Meanwhile, we will cut the frame and get the panels fabricated. When you are ready, we will have the package delivered to your building site. We will contact the trucking company and set up the delivery. The shipping fee is paid by the customer upon delivery, and the customer is responsible for all unloading and storage on site.
The package comes with complete timber frame and panel assembly plans, along with step-by-step instructions and expert advice from our support team. Everything is pre-cut and numbered for easy and accurate assembly. Once the panels are complete, you can install the roofing, windows and doors. Before you know it, you will have a completely enclosed (and completely insulated!) weather-tight shell. Frame the interior walls, and call in the trades!
If you get into a bind, or need help completing the shell, we can connect you to a qualified timber frame builder through our extensive network of contacts in the industry.
How hard is it to build? Will I need special training?
No, absolutely not. The timber frame and panels are all pre-cut and numbered for easy installation. The frame and panel handbook has step-by-step instructions and pictures, along with links to videos showing the process. Any competent carpenter will have no trouble at all with our frame package. In fact, we can say that without exception every carpenter or contractor who has put together one of our frames has enjoyed it, and wants to do it again!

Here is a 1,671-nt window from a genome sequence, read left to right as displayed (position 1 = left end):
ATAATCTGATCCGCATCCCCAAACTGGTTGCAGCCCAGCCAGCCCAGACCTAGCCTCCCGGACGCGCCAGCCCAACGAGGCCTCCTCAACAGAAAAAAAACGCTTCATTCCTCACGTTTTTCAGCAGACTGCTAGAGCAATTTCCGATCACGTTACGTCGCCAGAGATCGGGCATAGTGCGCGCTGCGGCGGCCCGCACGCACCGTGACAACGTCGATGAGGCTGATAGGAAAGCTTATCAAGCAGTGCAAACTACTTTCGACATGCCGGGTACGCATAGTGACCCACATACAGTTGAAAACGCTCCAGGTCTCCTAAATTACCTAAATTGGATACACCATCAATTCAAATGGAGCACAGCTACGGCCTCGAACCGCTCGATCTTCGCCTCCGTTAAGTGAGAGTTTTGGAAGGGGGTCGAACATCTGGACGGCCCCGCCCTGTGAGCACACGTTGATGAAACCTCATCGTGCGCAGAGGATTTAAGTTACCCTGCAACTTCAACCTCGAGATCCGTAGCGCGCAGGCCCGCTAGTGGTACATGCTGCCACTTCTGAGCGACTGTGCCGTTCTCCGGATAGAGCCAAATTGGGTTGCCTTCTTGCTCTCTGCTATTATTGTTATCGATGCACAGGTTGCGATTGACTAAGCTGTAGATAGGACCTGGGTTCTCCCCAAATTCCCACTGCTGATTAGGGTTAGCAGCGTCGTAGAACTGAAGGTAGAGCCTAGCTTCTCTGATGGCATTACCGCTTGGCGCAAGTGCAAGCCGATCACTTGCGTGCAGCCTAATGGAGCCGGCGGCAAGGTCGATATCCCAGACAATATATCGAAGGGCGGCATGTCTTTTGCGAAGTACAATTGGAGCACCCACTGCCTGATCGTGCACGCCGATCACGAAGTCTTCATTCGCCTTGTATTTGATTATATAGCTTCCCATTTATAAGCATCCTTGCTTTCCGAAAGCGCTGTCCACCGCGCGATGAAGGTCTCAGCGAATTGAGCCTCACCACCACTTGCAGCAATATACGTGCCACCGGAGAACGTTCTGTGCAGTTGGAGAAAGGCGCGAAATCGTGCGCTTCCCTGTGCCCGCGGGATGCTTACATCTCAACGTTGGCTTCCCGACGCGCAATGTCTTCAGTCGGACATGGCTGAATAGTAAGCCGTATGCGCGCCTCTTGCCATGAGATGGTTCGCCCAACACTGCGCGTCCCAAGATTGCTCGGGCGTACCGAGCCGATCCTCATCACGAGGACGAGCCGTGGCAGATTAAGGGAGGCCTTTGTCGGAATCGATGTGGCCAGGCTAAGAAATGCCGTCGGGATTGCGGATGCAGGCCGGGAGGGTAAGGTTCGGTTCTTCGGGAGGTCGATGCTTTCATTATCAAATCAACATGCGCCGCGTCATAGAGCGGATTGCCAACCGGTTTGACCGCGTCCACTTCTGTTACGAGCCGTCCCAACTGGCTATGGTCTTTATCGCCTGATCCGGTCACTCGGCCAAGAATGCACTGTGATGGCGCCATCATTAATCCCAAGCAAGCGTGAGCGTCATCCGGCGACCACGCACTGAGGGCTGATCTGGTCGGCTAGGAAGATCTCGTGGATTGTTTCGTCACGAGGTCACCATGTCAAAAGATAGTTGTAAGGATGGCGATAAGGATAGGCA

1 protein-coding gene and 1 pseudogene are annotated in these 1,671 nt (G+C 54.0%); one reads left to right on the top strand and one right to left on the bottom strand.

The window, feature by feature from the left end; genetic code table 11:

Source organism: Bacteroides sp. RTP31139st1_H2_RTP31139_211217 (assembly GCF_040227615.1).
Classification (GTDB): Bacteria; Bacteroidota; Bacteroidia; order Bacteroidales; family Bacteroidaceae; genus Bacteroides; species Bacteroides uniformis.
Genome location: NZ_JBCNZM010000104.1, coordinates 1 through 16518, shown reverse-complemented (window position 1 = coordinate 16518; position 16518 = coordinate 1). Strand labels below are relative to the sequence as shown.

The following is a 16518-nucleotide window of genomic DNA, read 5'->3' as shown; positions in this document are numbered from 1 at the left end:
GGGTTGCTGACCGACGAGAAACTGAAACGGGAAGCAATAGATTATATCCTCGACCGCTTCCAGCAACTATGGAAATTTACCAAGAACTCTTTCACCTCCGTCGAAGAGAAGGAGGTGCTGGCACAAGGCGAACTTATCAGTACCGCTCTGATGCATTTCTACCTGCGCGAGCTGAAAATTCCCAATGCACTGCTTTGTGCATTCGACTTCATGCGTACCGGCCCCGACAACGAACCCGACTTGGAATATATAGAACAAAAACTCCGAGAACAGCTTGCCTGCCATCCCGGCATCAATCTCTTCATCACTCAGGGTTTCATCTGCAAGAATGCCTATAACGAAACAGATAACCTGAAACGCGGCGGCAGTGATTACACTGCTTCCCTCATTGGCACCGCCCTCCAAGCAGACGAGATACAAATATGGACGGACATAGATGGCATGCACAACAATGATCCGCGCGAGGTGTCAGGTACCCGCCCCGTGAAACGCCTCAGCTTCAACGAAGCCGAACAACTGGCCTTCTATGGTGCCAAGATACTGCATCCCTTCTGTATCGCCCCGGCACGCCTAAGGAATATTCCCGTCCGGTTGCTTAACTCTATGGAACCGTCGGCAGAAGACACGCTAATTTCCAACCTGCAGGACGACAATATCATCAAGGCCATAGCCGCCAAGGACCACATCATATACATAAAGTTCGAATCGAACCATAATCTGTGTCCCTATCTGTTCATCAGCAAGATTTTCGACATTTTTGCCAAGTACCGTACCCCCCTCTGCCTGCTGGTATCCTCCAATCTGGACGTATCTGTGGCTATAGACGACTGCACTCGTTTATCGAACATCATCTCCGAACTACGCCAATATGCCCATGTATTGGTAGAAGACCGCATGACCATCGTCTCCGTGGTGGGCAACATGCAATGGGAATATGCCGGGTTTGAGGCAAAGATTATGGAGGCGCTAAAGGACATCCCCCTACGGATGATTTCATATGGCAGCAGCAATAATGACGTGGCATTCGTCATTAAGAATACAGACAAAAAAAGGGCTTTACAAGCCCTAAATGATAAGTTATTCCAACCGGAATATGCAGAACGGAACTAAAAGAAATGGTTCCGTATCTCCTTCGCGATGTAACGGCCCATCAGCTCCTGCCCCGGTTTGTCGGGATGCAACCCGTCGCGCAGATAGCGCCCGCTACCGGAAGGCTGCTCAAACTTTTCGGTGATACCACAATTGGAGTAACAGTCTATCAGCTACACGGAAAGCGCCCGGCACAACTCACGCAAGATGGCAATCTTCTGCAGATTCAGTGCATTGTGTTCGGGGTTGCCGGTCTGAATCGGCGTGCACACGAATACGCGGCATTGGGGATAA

We have also worked with a number of DIY homeowners who have building experience, or who hire a carpenter to act as a guide and advisor for the construction project. If you have questions about whether a kit project is right for you, just give us a call and we’ll help you decide.
Are there special requirements for the foundation? What about a walk-out basement?
There are no special foundation requirements, other than some anchoring and fastening details. It is important that the provided foundation plans are followed exactly without deviation, because the frame posts do require certain specific anchors and tie-downs. But this is all spelled out for you and your contractor on the plans, so you should have no problems if you follow the plans.